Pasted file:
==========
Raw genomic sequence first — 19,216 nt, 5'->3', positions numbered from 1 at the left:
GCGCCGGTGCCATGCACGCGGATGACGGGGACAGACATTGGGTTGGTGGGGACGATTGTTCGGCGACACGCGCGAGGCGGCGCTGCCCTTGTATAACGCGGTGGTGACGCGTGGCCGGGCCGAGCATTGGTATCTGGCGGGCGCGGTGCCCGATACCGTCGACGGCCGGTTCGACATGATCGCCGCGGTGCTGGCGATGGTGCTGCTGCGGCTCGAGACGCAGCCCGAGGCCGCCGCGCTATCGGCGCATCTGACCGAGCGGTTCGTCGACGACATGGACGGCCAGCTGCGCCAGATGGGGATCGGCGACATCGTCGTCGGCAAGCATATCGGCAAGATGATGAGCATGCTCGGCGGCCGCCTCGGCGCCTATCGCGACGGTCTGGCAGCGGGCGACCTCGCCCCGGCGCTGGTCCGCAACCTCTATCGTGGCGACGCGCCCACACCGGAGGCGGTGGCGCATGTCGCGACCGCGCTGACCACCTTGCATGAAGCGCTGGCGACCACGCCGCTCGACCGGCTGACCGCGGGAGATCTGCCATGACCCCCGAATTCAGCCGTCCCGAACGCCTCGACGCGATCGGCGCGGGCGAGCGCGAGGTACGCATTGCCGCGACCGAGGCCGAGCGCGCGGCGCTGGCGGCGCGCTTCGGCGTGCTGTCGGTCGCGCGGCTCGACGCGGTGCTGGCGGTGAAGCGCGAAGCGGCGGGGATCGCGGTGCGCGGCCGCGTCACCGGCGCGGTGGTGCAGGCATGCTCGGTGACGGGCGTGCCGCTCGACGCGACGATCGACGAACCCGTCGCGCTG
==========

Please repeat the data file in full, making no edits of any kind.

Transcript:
Raw genomic sequence first — 19,216 nt, 5'->3', positions numbered from 1 at the left:
GCGCCGGTGCCATGCACGCGGATGACGGGGACAGACATTGGGTTGGTGGGGACGATTGTTCGGCGACACGCGCGAGGCGGCGCTGCCCTTGTATAACGCGGTGGTGACGCGTGGCCGGGCCGAGCATTGGTATCTGGCGGGCGCGGTGCCCGATACCGTCGACGGCCGGTTCGACATGATCGCCGCGGTGCTGGCGATGGTGCTGCTGCGGCTCGAGACGCAGCCCGAGGCCGCCGCGCTATCGGCGCATCTGACCGAGCGGTTCGTCGACGACATGGACGGCCAGCTGCGCCAGATGGGGATCGGCGACATCGTCGTCGGCAAGCATATCGGCAAGATGATGAGCATGCTCGGCGGCCGCCTCGGCGCCTATCGCGACGGTCTGGCAGCGGGCGACCTCGCCCCGGCGCTGGTCCGCAACCTCTATCGTGGCGACGCGCCCACACCGGAGGCGGTGGCGCATGTCGCGACCGCGCTGACCACCTTGCATGAAGCGCTGGCGACCACGCCGCTCGACCGGCTGACCGCGGGAGATCTGCCATGACCCCCGAATTCAGCCGTCCCGAACGCCTCGACGCGATCGGCGCGGGCGAGCGCGAGGTACGCATTGCCGCGACCGAGGCCGAGCGCGCGGCGCTGGCGGCGCGCTTCGGCGTGCTGTCGGTCGCGCGGCTCGACGCGGTGCTGGCGGTGAAGCGCGAAGCGGCGGGGATCGCGGTGCGCGGCCGCGTCACCGGCGCGGTGGTGCAGGCATGCTCGGTGACGGGCGTGCCGCTCGACGCGACGATCGACGAACCCGTCGCGCTG